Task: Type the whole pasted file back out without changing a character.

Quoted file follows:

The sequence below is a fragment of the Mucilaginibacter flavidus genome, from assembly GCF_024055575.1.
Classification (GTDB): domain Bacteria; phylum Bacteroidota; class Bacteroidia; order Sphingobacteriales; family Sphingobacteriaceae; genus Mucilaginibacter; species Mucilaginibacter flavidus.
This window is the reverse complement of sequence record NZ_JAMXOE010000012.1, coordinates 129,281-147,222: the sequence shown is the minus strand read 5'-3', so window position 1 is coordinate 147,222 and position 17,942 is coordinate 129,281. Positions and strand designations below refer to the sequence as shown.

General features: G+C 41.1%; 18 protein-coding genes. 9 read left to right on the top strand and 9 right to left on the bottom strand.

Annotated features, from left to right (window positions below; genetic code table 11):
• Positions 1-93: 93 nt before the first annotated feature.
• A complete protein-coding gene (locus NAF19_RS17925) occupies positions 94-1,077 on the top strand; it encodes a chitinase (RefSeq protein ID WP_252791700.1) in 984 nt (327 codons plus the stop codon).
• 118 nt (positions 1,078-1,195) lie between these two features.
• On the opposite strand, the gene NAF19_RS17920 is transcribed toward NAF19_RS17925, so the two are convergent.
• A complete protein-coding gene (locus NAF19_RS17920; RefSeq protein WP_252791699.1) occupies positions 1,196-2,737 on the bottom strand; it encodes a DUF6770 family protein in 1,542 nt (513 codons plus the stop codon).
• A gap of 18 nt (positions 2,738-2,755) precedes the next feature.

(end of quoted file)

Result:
The sequence below is a fragment of the Mucilaginibacter flavidus genome, from assembly GCF_024055575.1.
Classification (GTDB): domain Bacteria; phylum Bacteroidota; class Bacteroidia; order Sphingobacteriales; family Sphingobacteriaceae; genus Mucilaginibacter; species Mucilaginibacter flavidus.
This window is the reverse complement of sequence record NZ_JAMXOE010000012.1, coordinates 129,281-147,222: the sequence shown is the minus strand read 5'-3', so window position 1 is coordinate 147,222 and position 17,942 is coordinate 129,281. Positions and strand designations below refer to the sequence as shown.

General features: G+C 41.1%; 18 protein-coding genes. 9 read left to right on the top strand and 9 right to left on the bottom strand.

Annotated features, from left to right (window positions below; genetic code table 11):
• Positions 1-93: 93 nt before the first annotated feature.
• A complete protein-coding gene (locus NAF19_RS17925) occupies positions 94-1,077 on the top strand; it encodes a chitinase (RefSeq protein ID WP_252791700.1) in 984 nt (327 codons plus the stop codon).
• 118 nt (positions 1,078-1,195) lie between these two features.
• On the opposite strand, the gene NAF19_RS17920 is transcribed toward NAF19_RS17925, so the two are convergent.
• A complete protein-coding gene (locus NAF19_RS17920; RefSeq protein WP_252791699.1) occupies positions 1,196-2,737 on the bottom strand; it encodes a DUF6770 family protein in 1,542 nt (513 codons plus the stop codon).
• A gap of 18 nt (positions 2,738-2,755) precedes the next feature.